Advertisement

Aggregation Profiling of C9orf72 Dipeptide Repeat Proteins Transgenically Expressed in Drosophila melanogaster Using an Analytical Ultracentrifuge Equipped with Fluorescence Detection

  • Bashkim Kokona
  • Nicole R. Cunningham
  • Jeanne M. Quinn
  • Robert FairmanEmail author
Protocol
Part of the Methods in Molecular Biology book series (MIMB, volume 2039)

Abstract

The recent development of a fluorescence detection system for the analytical ultracentrifuge has allowed for the characterization of protein size and aggregation in complex mixtures. Protocols are described here to analyze protein aggregation seen in various human neurodegenerative diseases as they are presented in transgenic animal model systems. Proper preparation of crude extracts in appropriate sample buffers is critical for success in analyzing protein aggregation using sedimentation velocity methods. Furthermore, recent advances in sedimentation velocity analysis have led to data collection using single multispeed experiments, which may be analyzed using a wide distribution analysis approach. In this chapter, we describe the use of these new sedimentation velocity methods for faster determination of a wider range of sizes. In Chapter 7 of this book, we describe how agarose gel electrophoresis can be used to complement the analytical ultracentrifugation work, often as a prelude to careful biophysical analysis to help screen conditions in order to improve the success of sedimentation velocity experiments.

Key words

Analytical ultracentrifugation Sedimentation velocity Protein aggregation Neurodegeneration Amyotrophic lateral sclerosis Frontotemporal dementia Drosophila melanogaster 

References

  1. 1.
    Kingsbury JS, Laue TM (2011) Fluorescence-detected sedimentation in dilute and highly concentrated solutions. Methods Enzymol 492:283–304CrossRefGoogle Scholar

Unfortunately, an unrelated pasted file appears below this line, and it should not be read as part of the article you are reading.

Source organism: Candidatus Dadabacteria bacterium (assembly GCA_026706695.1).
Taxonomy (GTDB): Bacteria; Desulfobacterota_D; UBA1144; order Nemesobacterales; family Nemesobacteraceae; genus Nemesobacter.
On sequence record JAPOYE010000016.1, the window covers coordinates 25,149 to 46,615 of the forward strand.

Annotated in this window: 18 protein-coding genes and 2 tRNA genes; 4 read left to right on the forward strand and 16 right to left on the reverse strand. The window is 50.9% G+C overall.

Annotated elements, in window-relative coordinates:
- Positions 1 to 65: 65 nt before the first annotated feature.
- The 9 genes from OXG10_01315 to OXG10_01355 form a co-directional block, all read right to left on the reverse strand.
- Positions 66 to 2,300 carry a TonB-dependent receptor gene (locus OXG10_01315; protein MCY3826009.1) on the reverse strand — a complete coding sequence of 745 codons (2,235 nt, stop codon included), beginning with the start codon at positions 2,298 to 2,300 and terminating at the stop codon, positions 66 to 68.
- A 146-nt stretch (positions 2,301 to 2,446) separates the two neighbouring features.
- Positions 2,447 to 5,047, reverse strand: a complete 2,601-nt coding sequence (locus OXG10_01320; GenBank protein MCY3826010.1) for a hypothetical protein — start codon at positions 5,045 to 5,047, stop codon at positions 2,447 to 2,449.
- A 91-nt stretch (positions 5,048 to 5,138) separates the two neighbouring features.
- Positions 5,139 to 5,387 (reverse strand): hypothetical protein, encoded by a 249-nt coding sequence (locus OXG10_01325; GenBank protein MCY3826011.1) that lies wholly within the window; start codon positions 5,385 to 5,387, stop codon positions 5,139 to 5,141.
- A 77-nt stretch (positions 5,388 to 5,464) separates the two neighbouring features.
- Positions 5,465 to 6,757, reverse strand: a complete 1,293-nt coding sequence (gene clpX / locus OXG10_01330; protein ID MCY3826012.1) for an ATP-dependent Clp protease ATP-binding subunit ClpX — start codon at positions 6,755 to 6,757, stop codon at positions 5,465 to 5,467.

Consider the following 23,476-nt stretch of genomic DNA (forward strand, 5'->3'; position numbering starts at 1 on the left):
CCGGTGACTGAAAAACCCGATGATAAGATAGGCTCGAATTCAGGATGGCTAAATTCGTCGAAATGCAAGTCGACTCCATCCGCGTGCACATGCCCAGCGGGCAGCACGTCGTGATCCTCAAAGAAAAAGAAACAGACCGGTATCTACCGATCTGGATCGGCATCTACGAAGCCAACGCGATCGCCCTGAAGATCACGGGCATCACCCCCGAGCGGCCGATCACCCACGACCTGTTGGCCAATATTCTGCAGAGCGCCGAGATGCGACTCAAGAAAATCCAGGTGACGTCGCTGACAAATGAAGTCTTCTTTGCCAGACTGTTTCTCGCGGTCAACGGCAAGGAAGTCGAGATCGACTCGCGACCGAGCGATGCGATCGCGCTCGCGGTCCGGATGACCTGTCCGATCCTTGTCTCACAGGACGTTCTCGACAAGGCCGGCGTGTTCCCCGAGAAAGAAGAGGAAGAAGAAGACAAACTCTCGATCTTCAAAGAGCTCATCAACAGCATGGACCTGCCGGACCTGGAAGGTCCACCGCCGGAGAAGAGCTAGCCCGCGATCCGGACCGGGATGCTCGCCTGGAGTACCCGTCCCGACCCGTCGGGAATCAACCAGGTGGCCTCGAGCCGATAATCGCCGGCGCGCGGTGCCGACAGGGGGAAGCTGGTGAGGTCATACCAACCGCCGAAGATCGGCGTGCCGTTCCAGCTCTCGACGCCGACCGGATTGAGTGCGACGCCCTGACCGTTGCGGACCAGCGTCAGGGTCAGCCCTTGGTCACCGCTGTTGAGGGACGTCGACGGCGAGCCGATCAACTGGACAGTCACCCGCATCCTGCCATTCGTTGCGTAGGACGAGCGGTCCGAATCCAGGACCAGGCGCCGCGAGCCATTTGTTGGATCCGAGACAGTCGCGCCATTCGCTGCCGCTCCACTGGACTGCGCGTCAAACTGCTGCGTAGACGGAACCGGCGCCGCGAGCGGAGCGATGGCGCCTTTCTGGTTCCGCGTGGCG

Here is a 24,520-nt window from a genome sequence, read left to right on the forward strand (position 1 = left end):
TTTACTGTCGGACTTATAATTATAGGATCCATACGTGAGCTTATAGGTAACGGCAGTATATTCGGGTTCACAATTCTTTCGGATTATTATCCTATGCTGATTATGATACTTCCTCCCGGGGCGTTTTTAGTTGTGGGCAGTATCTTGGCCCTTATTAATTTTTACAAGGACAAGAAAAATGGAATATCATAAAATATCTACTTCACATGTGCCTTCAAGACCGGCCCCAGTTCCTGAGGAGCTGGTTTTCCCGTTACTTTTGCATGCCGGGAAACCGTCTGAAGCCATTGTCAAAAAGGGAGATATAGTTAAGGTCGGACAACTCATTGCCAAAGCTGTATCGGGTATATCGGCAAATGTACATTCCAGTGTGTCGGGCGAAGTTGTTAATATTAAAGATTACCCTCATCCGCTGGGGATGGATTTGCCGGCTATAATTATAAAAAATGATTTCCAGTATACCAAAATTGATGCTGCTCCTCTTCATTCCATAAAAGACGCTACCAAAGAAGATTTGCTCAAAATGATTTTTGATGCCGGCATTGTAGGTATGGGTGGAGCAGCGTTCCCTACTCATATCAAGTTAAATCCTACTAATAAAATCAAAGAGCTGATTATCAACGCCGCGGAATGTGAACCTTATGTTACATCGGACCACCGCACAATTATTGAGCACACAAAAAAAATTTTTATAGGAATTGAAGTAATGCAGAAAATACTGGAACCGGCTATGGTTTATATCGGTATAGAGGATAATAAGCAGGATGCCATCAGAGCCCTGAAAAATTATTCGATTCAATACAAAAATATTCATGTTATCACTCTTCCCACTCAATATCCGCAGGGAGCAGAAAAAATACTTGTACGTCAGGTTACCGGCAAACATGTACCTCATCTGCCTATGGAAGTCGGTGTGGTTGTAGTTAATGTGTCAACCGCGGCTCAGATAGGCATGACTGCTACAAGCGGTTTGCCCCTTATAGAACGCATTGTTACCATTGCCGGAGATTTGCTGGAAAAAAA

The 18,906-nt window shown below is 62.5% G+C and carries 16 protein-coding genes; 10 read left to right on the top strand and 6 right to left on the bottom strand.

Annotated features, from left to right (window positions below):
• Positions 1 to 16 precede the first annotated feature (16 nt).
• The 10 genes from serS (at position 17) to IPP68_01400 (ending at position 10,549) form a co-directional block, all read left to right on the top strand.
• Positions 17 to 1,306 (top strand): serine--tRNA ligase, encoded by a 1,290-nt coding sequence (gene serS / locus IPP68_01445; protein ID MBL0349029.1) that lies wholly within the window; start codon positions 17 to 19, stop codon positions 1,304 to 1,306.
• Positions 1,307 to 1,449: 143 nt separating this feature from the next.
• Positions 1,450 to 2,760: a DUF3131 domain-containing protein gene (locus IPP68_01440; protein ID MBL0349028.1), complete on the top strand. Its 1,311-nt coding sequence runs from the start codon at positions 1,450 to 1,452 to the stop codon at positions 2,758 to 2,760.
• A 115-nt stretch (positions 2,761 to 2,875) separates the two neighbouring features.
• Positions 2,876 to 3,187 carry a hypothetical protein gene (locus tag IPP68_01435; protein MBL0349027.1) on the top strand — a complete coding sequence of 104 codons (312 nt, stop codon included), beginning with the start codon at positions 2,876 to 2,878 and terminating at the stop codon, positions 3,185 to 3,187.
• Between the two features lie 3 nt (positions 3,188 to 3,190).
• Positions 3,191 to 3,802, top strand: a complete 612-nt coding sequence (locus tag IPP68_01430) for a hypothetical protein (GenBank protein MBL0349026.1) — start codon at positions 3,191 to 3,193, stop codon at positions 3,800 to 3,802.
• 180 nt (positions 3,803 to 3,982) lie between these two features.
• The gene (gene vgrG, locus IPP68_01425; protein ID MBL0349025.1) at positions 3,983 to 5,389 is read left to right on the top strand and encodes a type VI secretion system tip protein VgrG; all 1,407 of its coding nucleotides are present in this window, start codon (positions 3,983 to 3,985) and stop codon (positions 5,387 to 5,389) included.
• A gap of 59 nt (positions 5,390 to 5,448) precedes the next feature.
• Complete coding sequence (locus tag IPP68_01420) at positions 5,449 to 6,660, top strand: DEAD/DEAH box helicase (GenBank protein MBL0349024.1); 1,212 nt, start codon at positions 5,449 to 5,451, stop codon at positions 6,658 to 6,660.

2. 2.
    Kroe RR, Laue TM (2009) NUTS and BOLTS: applications of fluorescence-detected sedimentation. Anal Biochem 390:1–13CrossRefGoogle Scholar
  3. 3.
    Kim SA, D'Acunto VF, Kokona B, Hofmann J, Cunningham NR, Bistline EM et al (2017) Sedimentation velocity analysis with fluorescence detection of mutant huntingtin exon 1 aggregation in Drosophila melanogaster and Caenorhabditis elegans. Biochemistry 56:4676–4688CrossRefGoogle Scholar
  4. 4.
    Kokona B, May CA, Cunningham NR, Richmond L, Garcia FJ, Durante JC et al (2015) Studying polyglutamine aggregation in Caenorhabditis elegans using an analytical ultracentrifuge equipped with fluorescence detection. Protein Sci 25:605–617CrossRefGoogle Scholar
  5. 5.
    Olshina MA, Angley LM, Ramdzan YM, Tang J, Bailey MF, Hill AF et al (2010) Tracking mutant huntingtin aggregation kinetics in cells reveals three major populations that include an invariant oligomer pool. J Biol Chem 285:21807–21816CrossRefGoogle Scholar
  6. 6.
    Xi W, Wang X, Laue TM, Denis CL (2016) Multiple discrete soluble aggregates influence polyglutamine toxicity in a Huntington's disease model system. Sci Rep 6:34916CrossRefGoogle Scholar